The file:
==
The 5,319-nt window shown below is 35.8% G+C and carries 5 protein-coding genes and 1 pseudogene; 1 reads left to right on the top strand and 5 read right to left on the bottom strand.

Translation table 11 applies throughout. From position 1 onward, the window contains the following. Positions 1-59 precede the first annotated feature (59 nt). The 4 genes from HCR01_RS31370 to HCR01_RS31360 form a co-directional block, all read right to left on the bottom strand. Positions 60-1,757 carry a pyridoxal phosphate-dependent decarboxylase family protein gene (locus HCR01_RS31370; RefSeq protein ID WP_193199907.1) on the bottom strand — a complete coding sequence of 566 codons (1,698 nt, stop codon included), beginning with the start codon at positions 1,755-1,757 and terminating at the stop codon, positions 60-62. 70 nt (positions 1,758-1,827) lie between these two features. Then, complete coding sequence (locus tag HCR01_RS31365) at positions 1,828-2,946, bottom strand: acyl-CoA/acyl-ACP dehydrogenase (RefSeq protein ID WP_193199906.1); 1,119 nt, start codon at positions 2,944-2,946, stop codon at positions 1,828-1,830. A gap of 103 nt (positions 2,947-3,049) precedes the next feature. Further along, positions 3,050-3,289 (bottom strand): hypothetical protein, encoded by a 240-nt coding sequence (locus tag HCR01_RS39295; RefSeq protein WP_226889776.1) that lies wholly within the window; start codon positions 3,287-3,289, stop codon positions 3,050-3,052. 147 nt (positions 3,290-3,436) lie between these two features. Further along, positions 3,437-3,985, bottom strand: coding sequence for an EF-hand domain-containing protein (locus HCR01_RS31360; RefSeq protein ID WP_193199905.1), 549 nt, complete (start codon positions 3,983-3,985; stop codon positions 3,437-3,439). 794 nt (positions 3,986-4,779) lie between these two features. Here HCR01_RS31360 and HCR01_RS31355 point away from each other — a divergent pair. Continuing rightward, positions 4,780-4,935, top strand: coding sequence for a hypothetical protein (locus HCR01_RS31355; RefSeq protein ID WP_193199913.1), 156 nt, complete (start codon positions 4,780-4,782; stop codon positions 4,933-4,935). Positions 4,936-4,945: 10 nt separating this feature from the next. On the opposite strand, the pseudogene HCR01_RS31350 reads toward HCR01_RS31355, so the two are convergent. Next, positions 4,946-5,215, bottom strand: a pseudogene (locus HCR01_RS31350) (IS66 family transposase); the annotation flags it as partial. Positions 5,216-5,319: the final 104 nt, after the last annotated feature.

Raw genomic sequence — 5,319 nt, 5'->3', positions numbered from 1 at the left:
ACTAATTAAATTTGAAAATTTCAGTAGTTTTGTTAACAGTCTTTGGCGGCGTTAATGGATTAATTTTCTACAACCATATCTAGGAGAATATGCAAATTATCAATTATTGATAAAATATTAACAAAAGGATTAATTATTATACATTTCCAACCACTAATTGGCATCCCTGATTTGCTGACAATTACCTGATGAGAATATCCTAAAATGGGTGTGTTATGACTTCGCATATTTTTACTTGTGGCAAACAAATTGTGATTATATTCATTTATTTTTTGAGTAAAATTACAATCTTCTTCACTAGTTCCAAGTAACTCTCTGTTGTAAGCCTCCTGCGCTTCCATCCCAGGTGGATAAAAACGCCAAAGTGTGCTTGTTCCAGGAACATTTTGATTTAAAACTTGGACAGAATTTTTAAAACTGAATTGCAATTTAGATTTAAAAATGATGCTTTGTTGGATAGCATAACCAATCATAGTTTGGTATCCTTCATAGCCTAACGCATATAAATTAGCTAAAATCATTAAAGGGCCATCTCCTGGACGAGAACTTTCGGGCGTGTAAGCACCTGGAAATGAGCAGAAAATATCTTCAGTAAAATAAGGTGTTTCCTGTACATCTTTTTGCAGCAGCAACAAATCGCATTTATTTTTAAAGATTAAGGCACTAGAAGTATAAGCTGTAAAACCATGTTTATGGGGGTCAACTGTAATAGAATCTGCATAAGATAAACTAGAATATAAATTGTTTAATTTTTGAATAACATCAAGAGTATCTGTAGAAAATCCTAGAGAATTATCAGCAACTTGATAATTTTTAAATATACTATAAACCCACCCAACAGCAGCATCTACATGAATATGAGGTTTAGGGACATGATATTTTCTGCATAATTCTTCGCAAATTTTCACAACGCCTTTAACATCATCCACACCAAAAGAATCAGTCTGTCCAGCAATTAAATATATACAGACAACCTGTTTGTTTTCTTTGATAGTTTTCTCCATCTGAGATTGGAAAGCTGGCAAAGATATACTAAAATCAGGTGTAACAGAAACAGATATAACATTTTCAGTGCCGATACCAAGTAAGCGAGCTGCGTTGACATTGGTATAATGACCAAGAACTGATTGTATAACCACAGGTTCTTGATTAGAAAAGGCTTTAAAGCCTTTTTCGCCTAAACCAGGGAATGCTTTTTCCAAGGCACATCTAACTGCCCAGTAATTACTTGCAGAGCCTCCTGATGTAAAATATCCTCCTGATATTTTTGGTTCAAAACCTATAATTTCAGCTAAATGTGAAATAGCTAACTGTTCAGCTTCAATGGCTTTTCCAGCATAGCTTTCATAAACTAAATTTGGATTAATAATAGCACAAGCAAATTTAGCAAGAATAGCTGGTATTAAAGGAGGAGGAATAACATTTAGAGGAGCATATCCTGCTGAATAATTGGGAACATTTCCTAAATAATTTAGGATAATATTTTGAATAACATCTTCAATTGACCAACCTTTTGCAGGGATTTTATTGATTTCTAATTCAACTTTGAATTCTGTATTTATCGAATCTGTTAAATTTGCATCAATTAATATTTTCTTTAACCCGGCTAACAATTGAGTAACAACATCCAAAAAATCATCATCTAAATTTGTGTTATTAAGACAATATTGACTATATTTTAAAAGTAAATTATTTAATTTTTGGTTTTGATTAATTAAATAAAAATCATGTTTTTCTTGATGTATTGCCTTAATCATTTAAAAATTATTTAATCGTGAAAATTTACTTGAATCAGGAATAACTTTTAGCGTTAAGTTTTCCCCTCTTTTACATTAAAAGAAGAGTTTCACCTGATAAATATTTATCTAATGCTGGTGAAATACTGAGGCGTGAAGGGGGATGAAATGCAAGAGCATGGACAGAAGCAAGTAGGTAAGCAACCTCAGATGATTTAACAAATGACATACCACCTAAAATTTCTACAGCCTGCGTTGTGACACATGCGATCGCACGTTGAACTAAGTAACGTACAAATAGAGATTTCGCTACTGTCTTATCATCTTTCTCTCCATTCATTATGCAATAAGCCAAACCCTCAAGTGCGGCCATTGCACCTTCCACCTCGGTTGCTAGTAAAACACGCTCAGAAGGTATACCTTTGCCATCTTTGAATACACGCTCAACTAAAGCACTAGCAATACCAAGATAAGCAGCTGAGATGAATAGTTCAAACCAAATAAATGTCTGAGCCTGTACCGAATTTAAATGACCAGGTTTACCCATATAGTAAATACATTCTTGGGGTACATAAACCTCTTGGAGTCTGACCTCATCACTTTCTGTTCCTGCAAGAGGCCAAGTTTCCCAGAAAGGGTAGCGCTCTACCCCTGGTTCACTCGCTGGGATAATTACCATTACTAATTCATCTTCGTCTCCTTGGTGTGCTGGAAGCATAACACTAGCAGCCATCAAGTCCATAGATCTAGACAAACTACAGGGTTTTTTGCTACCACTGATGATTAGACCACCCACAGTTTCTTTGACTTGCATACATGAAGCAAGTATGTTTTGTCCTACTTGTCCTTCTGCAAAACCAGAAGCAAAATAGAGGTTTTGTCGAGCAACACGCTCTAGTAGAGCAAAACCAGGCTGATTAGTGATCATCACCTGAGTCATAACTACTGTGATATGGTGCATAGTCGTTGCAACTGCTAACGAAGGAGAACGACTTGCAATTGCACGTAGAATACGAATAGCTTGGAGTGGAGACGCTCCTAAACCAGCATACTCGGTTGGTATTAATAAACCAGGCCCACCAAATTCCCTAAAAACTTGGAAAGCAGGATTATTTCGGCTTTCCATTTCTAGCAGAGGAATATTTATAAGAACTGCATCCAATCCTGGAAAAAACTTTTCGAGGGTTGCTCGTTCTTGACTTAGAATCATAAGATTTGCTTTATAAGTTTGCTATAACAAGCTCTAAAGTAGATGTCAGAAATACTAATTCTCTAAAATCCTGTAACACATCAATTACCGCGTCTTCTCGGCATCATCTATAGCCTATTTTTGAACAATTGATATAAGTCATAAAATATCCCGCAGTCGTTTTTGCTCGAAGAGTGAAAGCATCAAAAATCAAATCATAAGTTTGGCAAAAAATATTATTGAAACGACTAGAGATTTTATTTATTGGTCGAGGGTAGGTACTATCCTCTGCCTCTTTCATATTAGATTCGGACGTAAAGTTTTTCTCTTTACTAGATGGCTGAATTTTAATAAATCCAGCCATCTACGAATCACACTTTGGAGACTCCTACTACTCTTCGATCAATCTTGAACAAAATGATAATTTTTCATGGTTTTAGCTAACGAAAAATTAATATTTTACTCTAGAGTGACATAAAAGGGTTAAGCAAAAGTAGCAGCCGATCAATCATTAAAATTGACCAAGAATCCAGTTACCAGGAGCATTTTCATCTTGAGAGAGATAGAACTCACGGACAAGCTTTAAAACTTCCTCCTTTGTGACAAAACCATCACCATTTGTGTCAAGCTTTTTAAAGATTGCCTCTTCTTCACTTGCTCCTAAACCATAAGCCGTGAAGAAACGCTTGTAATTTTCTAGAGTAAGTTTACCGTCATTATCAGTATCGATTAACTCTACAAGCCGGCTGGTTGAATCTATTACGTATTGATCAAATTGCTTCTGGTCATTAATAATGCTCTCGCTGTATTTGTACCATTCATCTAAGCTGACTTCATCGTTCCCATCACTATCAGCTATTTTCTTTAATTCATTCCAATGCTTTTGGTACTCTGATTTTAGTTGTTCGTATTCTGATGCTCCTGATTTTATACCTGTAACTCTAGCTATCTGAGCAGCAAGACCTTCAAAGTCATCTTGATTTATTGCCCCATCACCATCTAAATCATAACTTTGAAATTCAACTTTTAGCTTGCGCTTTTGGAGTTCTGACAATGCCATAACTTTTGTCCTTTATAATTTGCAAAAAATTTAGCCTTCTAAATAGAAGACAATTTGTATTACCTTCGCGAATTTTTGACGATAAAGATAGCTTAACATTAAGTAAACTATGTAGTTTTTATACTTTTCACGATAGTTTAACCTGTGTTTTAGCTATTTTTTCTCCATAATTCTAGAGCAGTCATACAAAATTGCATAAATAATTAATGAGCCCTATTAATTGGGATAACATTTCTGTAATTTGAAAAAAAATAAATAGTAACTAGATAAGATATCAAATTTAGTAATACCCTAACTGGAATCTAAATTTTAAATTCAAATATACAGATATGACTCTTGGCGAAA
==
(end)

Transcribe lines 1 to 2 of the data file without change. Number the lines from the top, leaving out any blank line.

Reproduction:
The 5,319-nt window shown below is 35.8% G+C and carries 5 protein-coding genes and 1 pseudogene; 1 reads left to right on the top strand and 5 read right to left on the bottom strand.

Translation table 11 applies throughout. From position 1 onward, the window contains the following. Positions 1-59 precede the first annotated feature (59 nt). The 4 genes from HCR01_RS31370 to HCR01_RS31360 form a co-directional block, all read right to left on the bottom strand. Positions 60-1,757 carry a pyridoxal phosphate-dependent decarboxylase family protein gene (locus HCR01_RS31370; RefSeq protein ID WP_193199907.1) on the bottom strand — a complete coding sequence of 566 codons (1,698 nt, stop codon included), beginning with the start codon at positions 1,755-1,757 and terminating at the stop codon, positions 60-62. 70 nt (positions 1,758-1,827) lie between these two features. Then, complete coding sequence (locus tag HCR01_RS31365) at positions 1,828-2,946, bottom strand: acyl-CoA/acyl-ACP dehydrogenase (RefSeq protein ID WP_193199906.1); 1,119 nt, start codon at positions 2,944-2,946, stop codon at positions 1,828-1,830. A gap of 103 nt (positions 2,947-3,049) precedes the next feature. Further along, positions 3,050-3,289 (bottom strand): hypothetical protein, encoded by a 240-nt coding sequence (locus tag HCR01_RS39295; RefSeq protein WP_226889776.1) that lies wholly within the window; start codon positions 3,287-3,289, stop codon positions 3,050-3,052. 147 nt (positions 3,290-3,436) lie between these two features. Further along, positions 3,437-3,985, bottom strand: coding sequence for an EF-hand domain-containing protein (locus HCR01_RS31360; RefSeq protein ID WP_193199905.1), 549 nt, complete (start codon positions 3,983-3,985; stop codon positions 3,437-3,439). 794 nt (positions 3,986-4,779) lie between these two features. Here HCR01_RS31360 and HCR01_RS31355 point away from each other — a divergent pair. Continuing rightward, positions 4,780-4,935, top strand: coding sequence for a hypothetical protein (locus HCR01_RS31355; RefSeq protein ID WP_193199913.1), 156 nt, complete (start codon positions 4,780-4,782; stop codon positions 4,933-4,935). Positions 4,936-4,945: 10 nt separating this feature from the next. On the opposite strand, the pseudogene HCR01_RS31350 reads toward HCR01_RS31355, so the two are convergent. Next, positions 4,946-5,215, bottom strand: a pseudogene (locus HCR01_RS31350) (IS66 family transposase); the annotation flags it as partial. Positions 5,216-5,319: the final 104 nt, after the last annotated feature.